High School Track Stars Targeted In Complaint About Inclusion Of Trans Athletes In Competitions
Three Connecticut athletes have filed a federal complaint disputing the state's policy on allowing transgender athletes to participate.
Soule and Stanescu have been on a warpath for nearly a year since the Glastonbury High senior finished 6th place in a race won by Black trans teenager Andraya Yearwood.
The two have gone on a tour of TV appearances saying the Connecticut Interscholastic Athletic Conference's rule allowing trans athletes to compete against the gender they identify with is discriminatory against cisgender women.
Now, they have secured the backing of right-wing Christian law firm Alliance Defending Freedom to file a complaint with the U.S. Education Department's Office for Civil Rights. The complaint says Connecticut is violating federal Title IX rules by allowing Yearwood and Terry Miller to compete in races.
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For the last two years, Black trans high school students, Yearwood and Miller, have done well in the state's track and field competitions. Their wins in the 100 and 200 yard dash drew immense scrutiny last June and the pair immediately faced a torrent of transphobia from members of the public and the media.
Both Yearwood and Miller have undergone hormone replacement therapy but that isn't been enough for Stanescu, who told ABC that she wants the girls to race separately from cisgender women.
"Terry Miller and Andraya Yearwood should have been able to celebrate winning first and second place respectively in their state indoor-track championships," the ACLU wrote on Twitter on Wednesday.
"Instead they were put on the defensive about their right to compete at all."
Last year, Stanescu tried to force the Connecticut Interscholastic Athletic Conference to change its rule and ban trans athletes from competing against the gender they identify with unless they are undergoing hormone replacement therapy. She made no headway and decided to sue the conference instead.
In a statement to the Hartford Courant on Tuesday, CIAC executive director Glenn Lungarini said they were not worried about the complaint because they had worked with the Office of Civil Rights in Boston and Connecticut’s Commission on Human Rights and Opportunities to craft the regulations and make sure they complied with Title IX.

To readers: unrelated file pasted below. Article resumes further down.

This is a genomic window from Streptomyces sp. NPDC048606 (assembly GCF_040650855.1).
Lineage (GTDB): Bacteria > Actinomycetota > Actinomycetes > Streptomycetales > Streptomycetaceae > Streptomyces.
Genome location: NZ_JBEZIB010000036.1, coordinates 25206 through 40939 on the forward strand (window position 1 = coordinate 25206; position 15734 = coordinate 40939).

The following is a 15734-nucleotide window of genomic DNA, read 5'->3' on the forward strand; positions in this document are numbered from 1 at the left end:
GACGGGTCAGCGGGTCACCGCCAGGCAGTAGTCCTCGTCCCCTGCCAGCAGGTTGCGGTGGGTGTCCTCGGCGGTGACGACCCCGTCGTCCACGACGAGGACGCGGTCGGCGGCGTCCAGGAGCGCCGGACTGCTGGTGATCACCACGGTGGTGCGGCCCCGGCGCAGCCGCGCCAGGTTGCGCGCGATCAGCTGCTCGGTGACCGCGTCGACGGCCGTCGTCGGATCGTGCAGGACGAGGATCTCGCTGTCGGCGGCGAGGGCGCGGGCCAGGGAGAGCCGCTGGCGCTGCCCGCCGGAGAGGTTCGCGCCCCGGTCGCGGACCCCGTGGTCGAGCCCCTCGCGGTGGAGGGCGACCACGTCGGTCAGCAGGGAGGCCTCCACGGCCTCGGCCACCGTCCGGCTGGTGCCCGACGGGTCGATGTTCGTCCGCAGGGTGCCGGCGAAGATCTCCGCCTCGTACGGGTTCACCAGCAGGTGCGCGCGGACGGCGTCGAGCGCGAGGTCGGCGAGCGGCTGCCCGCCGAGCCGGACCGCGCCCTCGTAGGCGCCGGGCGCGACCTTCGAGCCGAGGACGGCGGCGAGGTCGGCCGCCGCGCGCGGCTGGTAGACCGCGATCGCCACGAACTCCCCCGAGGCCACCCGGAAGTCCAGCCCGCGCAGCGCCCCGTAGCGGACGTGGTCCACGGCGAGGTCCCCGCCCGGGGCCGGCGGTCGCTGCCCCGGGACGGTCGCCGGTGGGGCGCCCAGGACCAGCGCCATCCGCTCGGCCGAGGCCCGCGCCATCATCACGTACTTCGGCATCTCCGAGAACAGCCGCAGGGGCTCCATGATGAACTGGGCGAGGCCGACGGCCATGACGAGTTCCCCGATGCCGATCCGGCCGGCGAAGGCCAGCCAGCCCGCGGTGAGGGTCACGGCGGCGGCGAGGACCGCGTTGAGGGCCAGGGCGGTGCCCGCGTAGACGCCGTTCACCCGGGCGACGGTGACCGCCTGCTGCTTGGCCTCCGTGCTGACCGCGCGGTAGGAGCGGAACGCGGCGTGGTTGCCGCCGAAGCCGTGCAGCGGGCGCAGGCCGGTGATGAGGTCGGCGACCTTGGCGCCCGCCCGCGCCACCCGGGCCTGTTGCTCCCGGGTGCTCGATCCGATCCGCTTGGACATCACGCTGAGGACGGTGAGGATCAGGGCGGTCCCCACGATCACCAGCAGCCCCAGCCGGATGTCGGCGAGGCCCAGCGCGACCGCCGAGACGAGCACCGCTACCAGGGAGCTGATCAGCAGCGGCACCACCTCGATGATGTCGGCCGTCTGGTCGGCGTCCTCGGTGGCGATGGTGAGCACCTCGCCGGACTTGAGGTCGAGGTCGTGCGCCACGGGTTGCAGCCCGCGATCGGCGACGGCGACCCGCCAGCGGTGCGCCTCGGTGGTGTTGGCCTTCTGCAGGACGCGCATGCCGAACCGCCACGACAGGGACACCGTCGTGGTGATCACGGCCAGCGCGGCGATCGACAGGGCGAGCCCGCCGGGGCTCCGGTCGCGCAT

“The CIAC is committed to equity in providing opportunities to student athletes in Connecticut. We take such matters seriously, and we believe that the current CIAC policy is appropriate under both Connecticut law and Title IX,” Lungarini said.
Yearwood and Miller finished first and second in multiple races in 2017, 2018 and 2019. Miller is the record-holder for Connecticut's outdoor track times in the 100- and 200-meter dashes. At races, parents repeatedly shout transphobic slurs. The CIAC has had to hire officials to protect Yearwood and Miller after their races.
Rahsaan Yearwood, Andraya's father, told The Courant that the complaint's insistence that his daughter's participation was costing girls' scholarship opportunities was faulty reasoning.
“I’m not 100% sure how colleges recruit track athletes, but my understanding is that they recruit based on times," he said.
"If you don’t have college qualifying times, then colleges aren’t going to offer you a scholarship.”
Terry Miller and Andraya Yearwood should have been able to celebrate winning first and second place respectively in their state indoor-track championships.— ACLU (@ACLU) April 3, 2019'
Instead they were put on the defensive about their right to compete at all.https://t.co/zQ9peh1zwt
According to CBS News, 17 states including Connecticut allow transgender high school athletes to compete without any restrictions. Meanwhile, other states have passed rules in the opposite direction, forcing students to compete against the gender they were assigned at birth. A number of states have no rules regarding trans athletes. However, the NCAA forces trans women to undergo hormone replacement therapy before competing against cis women athletes.
The issue has been discussed widely due to the international debate over South African Olympian Caster Semenya. On Monday, a Swiss Supreme Court ruled in her favor against the international governing body of track and field, which tried to pass rules forcing female runners to take medical measures to reduce the amount of testosterone in their body.